Downton Abbey creator Lord (Julian) Fellowes has admitted he does not "fully understand" why the stately home show has been such a hit with viewers.
He told Radio 4's Desert Island Discs he had been "a bit pompous" about complaints about the show's accuracy after viewers took it to task for using modern phrases and other historical errors.
Fellowes told host Kirsty Young: "Papers are not full of complaints about a programme that no one's watching. I think I misinterpreted what was an expression of the joint experience."
He said: "If I had a clear understanding of why it had done so well I would continue to write shows that attracted record viewers for the rest of my life. I don't fully understand why it did so well, I think we did one or two things right but for me I think the main reason it was so popular was we are allowed to give completely equal weight to all of our characters and we don't set them off in a group, so we don't make all the toffs horrible or all the servants funny."
Fellowes, who is revealed as something of an unlikely soul fan choosing records by Macy Gray and Marvin Gaye among his desert island picks, struggles when he is asked to say what class he is.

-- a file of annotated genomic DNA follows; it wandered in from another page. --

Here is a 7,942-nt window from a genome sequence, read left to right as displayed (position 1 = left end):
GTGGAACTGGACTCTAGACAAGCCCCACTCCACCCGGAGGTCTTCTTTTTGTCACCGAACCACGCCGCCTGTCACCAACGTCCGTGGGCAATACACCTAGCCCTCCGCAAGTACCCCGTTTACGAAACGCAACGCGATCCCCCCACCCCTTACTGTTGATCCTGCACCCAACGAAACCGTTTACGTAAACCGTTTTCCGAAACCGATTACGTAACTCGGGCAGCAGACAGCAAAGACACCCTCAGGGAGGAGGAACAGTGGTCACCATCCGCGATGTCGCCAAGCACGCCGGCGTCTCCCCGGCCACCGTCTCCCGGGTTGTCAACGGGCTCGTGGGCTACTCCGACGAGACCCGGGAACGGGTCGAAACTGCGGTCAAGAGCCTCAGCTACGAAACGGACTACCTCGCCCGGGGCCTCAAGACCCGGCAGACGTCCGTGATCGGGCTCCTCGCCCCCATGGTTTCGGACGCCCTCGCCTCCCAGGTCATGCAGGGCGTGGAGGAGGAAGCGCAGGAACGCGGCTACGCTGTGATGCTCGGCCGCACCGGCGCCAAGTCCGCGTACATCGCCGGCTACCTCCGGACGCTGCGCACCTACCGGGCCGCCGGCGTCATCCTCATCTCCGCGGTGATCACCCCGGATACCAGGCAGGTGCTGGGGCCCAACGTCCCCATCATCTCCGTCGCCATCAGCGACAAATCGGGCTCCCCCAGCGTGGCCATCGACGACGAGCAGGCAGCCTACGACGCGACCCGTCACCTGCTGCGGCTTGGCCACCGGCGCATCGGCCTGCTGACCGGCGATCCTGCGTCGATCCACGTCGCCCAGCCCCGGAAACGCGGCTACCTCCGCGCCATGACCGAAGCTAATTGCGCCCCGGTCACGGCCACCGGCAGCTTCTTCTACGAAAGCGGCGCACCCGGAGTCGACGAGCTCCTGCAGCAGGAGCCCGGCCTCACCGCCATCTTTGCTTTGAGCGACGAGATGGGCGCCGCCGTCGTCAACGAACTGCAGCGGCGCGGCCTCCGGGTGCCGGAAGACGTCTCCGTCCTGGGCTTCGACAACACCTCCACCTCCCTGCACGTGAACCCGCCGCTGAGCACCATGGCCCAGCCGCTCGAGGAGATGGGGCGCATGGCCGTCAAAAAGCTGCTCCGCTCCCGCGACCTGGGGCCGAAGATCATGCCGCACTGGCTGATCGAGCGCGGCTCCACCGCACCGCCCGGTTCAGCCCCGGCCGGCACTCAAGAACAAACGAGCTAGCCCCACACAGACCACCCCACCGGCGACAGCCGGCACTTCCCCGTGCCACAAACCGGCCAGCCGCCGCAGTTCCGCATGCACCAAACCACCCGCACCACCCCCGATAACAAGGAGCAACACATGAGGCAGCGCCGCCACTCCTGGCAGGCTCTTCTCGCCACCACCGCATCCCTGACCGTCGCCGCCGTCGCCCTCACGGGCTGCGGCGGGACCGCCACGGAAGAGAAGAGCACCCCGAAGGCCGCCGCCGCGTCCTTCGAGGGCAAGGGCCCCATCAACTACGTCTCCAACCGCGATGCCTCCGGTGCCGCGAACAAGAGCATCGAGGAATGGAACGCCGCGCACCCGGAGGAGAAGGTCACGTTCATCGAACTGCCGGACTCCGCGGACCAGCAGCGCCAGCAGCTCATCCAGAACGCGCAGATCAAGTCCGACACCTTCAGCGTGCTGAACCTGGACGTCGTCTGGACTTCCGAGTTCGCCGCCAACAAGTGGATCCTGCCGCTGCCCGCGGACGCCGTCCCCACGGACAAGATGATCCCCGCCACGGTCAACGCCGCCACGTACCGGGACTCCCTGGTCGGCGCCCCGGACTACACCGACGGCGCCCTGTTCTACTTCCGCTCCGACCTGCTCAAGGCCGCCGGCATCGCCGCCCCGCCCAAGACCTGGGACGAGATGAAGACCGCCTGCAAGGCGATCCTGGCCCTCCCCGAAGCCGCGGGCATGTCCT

He tells Young that "I think there was a sort of bottom end of the top in the old days."
The actor-turned-writer said he was not an aristocrat, adding he was the sort of person who "might be asked to dinner occasionally but has to swim through the power of their own arms and legs".
Fellowes said his father, who worked at the Foreign Office, had known members of the Cold War Cambridge spy ring including Kim Philby and Guy Burgess.
He said his father found it difficult to dislike Burgess even after his treachery was unmasked and he had fled to the Soviet Union, adding: "He couldn't really bring himself to be unkind about Burgess because he said he was the funniest man he had ever known and Burgess could make him die laughing and it's difficult to take against someone who has that effect on you."